This race keeps getting more and more interesting, and it will come down to whether McCain can hold his momentum through the next few weeks. Politics is continually fluid, and McCain could blow it or Obama could surge ahead. However, the trendlines now clearly favor McCain, and Obama is running a truly competitive race against a candidate who has displayed an astounding knack for knocking Obama off his feet. The idea that this election, which was looking to be a Democratic blowout, is now close goes to show just how good the McCain team has gotten after months of lowered expectations and near disasters.

Campaign 2008, Minnesota Politics, Politics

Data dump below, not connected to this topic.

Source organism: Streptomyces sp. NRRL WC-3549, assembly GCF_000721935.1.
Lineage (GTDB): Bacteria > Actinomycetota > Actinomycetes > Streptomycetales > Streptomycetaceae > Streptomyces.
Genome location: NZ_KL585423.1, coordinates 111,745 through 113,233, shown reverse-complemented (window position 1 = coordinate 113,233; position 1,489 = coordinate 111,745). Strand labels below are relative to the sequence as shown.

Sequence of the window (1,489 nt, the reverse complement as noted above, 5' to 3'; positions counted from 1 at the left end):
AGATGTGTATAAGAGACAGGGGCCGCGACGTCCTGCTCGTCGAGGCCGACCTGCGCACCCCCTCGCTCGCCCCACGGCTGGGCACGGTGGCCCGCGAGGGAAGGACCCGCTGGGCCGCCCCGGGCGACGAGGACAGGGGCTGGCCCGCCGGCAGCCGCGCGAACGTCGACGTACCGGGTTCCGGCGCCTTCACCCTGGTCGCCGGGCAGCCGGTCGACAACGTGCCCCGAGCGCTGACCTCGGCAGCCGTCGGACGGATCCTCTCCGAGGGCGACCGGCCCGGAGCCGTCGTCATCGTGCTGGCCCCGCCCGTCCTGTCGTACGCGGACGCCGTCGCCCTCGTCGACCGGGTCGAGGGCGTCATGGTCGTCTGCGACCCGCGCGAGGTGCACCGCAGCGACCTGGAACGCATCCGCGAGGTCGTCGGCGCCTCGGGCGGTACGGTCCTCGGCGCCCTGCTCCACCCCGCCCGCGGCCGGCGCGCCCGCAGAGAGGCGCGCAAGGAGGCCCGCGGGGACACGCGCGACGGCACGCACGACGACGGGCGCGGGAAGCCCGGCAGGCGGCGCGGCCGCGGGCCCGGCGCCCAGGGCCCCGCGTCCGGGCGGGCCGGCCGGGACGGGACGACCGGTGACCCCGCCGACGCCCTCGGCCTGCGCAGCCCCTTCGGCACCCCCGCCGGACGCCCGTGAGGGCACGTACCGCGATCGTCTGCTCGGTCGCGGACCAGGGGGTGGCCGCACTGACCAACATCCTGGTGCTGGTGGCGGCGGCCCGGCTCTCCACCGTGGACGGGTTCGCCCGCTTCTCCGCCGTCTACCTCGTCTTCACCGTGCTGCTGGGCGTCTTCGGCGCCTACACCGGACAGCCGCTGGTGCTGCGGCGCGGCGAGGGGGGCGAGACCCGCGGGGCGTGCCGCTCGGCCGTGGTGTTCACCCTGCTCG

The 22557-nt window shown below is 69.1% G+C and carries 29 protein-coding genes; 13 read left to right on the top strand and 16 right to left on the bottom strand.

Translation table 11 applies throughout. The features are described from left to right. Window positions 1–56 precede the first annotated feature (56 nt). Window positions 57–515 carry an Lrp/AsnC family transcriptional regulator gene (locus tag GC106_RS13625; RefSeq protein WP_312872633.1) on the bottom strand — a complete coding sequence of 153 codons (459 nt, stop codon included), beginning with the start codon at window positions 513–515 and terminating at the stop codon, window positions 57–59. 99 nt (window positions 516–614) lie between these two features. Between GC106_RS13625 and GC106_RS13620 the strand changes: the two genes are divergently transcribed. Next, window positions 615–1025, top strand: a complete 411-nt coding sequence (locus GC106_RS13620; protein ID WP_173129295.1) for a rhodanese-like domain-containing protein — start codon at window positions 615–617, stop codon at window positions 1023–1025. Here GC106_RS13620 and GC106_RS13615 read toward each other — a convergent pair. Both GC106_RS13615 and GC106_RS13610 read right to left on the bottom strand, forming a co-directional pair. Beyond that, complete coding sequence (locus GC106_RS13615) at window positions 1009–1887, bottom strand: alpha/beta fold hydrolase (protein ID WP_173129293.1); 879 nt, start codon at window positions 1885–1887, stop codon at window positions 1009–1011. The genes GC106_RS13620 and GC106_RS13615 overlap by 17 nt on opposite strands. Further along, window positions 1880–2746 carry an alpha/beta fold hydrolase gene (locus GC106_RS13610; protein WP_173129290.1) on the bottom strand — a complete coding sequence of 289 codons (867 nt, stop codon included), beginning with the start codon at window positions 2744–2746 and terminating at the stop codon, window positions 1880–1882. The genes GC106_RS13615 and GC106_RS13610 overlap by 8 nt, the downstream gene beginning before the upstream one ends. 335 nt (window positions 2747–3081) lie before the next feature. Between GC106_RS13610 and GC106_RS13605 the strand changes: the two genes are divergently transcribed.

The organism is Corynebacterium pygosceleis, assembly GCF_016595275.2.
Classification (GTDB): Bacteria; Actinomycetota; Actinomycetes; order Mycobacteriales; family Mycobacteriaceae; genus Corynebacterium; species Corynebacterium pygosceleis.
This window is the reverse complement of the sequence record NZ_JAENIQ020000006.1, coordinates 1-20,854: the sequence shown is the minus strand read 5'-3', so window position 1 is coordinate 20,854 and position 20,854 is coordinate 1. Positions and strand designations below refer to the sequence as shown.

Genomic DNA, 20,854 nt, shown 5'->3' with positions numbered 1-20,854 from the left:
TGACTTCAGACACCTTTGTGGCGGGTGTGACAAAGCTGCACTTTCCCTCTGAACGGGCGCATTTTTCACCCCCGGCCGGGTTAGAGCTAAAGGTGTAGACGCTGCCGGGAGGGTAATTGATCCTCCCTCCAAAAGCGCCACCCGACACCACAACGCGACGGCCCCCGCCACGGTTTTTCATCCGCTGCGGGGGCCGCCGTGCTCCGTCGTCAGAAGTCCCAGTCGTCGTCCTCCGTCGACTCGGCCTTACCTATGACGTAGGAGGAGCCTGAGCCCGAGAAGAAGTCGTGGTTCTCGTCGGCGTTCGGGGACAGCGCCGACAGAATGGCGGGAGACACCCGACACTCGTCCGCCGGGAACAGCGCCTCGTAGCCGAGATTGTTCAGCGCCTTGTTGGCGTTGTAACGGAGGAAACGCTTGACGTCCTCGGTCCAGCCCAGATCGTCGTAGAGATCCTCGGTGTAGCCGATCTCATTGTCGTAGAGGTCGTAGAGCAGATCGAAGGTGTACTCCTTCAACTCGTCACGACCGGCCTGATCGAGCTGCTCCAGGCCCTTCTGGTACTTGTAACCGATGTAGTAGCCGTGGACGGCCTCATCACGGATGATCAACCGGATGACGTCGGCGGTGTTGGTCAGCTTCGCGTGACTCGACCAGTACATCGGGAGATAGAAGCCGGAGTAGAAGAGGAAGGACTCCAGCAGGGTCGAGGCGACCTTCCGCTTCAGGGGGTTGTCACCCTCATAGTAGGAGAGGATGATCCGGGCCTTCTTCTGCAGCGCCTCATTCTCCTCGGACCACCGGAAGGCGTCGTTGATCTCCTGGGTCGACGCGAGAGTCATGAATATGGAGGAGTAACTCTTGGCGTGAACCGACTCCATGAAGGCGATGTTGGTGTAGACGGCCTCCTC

Snatching Defeat From The Jaws Of Victory

Like 2006, this is a Democratic year. The GOP brand is more damaged than in has been in ages. President Bush has the approval rating usually reserved for moldy liverwurst. The economy is doing poorly.

But at least one Republican has reason to cheer. The Minnesota DFL has nominated Al Franken to be their candidate for the U.S. Senate. That is good news for Republican incumbent Norm Coleman.

Franken, the unfunny comedian “satirist” is the sort of person who will do quite well in the ideologically homogenous bastions of Twin Cities leftism, but will go over like a fart in church elsewhere. Minnesota already made a mockery of the political process once—and at least Gov. Ventura had some executive experience as mayor of a Twin Cities suburb. Franken cannot even claim that. We don’t need a “satirist” in the Senate—in truth it’s already a joke—what we need is a responsible adult to represent the interests of Minnesota.